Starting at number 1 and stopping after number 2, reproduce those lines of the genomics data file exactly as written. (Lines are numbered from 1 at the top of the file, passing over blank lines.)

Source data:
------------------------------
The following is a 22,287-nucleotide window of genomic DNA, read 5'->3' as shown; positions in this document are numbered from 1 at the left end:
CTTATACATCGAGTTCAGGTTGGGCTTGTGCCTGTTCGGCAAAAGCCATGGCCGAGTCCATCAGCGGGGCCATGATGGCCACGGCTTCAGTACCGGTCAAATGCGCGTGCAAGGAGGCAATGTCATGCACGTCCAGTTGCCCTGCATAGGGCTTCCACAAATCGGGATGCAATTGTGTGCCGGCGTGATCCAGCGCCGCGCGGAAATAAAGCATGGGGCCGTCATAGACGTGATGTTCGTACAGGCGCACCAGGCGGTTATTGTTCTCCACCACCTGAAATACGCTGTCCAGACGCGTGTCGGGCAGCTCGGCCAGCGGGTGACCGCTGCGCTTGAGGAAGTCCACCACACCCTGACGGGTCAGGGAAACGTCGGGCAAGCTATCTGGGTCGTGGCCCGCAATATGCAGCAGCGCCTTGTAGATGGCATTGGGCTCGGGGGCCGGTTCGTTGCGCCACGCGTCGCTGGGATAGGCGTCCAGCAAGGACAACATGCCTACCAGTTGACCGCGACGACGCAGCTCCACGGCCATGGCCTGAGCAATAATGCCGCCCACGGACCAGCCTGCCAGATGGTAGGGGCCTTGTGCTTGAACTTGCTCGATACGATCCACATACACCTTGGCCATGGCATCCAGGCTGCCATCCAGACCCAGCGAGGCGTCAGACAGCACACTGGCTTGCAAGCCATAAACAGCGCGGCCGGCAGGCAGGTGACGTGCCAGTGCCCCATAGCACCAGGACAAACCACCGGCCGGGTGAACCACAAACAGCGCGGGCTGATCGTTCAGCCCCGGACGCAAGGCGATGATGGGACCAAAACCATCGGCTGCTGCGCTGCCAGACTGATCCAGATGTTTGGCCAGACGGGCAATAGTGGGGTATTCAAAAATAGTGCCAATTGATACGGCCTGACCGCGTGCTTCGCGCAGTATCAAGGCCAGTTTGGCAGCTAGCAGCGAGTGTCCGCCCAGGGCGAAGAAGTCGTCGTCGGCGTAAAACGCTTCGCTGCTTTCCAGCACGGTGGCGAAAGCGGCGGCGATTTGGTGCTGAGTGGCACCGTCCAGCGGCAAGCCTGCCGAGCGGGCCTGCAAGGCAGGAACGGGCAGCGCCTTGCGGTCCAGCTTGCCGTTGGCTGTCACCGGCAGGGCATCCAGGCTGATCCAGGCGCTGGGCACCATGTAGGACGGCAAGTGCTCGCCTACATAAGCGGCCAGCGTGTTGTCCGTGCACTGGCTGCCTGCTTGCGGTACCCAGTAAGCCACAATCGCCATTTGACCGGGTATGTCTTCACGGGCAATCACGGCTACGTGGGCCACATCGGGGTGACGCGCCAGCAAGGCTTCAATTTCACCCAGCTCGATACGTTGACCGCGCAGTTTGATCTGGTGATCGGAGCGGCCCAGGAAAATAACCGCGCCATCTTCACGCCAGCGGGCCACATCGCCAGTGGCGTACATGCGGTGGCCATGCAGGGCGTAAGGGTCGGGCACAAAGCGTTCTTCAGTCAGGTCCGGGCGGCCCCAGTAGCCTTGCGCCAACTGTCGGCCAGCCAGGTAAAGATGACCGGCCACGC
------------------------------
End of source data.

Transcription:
The following is a 22,287-nucleotide window of genomic DNA, read 5'->3' as shown; positions in this document are numbered from 1 at the left end:
CTTATACATCGAGTTCAGGTTGGGCTTGTGCCTGTTCGGCAAAAGCCATGGCCGAGTCCATCAGCGGGGCCATGATGGCCACGGCTTCAGTACCGGTCAAATGCGCGTGCAAGGAGGCAATGTCATGCACGTCCAGTTGCCCTGCATAGGGCTTCCACAAATCGGGATGCAATTGTGTGCCGGCGTGATCCAGCGCCGCGCGGAAATAAAGCATGGGGCCGTCATAGACGTGATGTTCGTACAGGCGCACCAGGCGGTTATTGTTCTCCACCACCTGAAATACGCTGTCCAGACGCGTGTCGGGCAGCTCGGCCAGCGGGTGACCGCTGCGCTTGAGGAAGTCCACCACACCCTGACGGGTCAGGGAAACGTCGGGCAAGCTATCTGGGTCGTGGCCCGCAATATGCAGCAGCGCCTTGTAGATGGCATTGGGCTCGGGGGCCGGTTCGTTGCGCCACGCGTCGCTGGGATAGGCGTCCAGCAAGGACAACATGCCTACCAGTTGACCGCGACGACGCAGCTCCACGGCCATGGCCTGAGCAATAATGCCGCCCACGGACCAGCCTGCCAGATGGTAGGGGCCTTGTGCTTGAACTTGCTCGATACGATCCACATACACCTTGGCCATGGCATCCAGGCTGCCATCCAGACCCAGCGAGGCGTCAGACAGCACACTGGCTTGCAAGCCATAAACAGCGCGGCCGGCAGGCAGGTGACGTGCCAGTGCCCCATAGCACCAGGACAAACCACCGGCCGGGTGAACCACAAACAGCGCGGGCTGATCGTTCAGCCCCGGACGCAAGGCGATGATGGGACCAAAACCATCGGCTGCTGCGCTGCCAGACTGATCCAGATGTTTGGCCAGACGGGCAATAGTGGGGTATTCAAAAATAGTGCCAATTGATACGGCCTGACCGCGTGCTTCGCGCAGTATCAAGGCCAGTTTGGCAGCTAGCAGCGAGTGTCCGCCCAGGGCGAAGAAGTCGTCGTCGGCGTAAAACGCTTCGCTGCTTTCCAGCACGGTGGCGAAAGCGGCGGCGATTTGGTGCTGAGTGGCACCGTCCAGCGGCAAGCCTGCCGAGCGGGCCTGCAAGGCAGGAACGGGCAGCGCCTTGCGGTCCAGCTTGCCGTTGGCTGTCACCGGCAGGGCATCCAGGCTGATCCAGGCGCTGGGCACCATGTAGGACGGCAAGTGCTCGCCTACATAAGCGGCCAGCGTGTTGTCCGTGCACTGGCTGCCTGCTTGCGGTACCCAGTAAGCCACAATCGCCATTTGACCGGGTATGTCTTCACGGGCAATCACGGCTACGTGGGCCACATCGGGGTGACGCGCCAGCAAGGCTTCAATTTCACCCAGCTCGATACGTTGACCGCGCAGTTTGATCTGGTGATCGGAGCGGCCCAGGAAAATAACCGCGCCATCTTCACGCCAGCGGGCCACATCGCCAGTGGCGTACATGCGGTGGCCATGCAGGGCGTAAGGGTCGGGCACAAAGCGTTCTTCAGTCAGGTCCGGGCGGCCCCAGTAGCCTTGCGCCAACTGTCGGCCAGCCAGGTAAAGATGACCGGCCACGC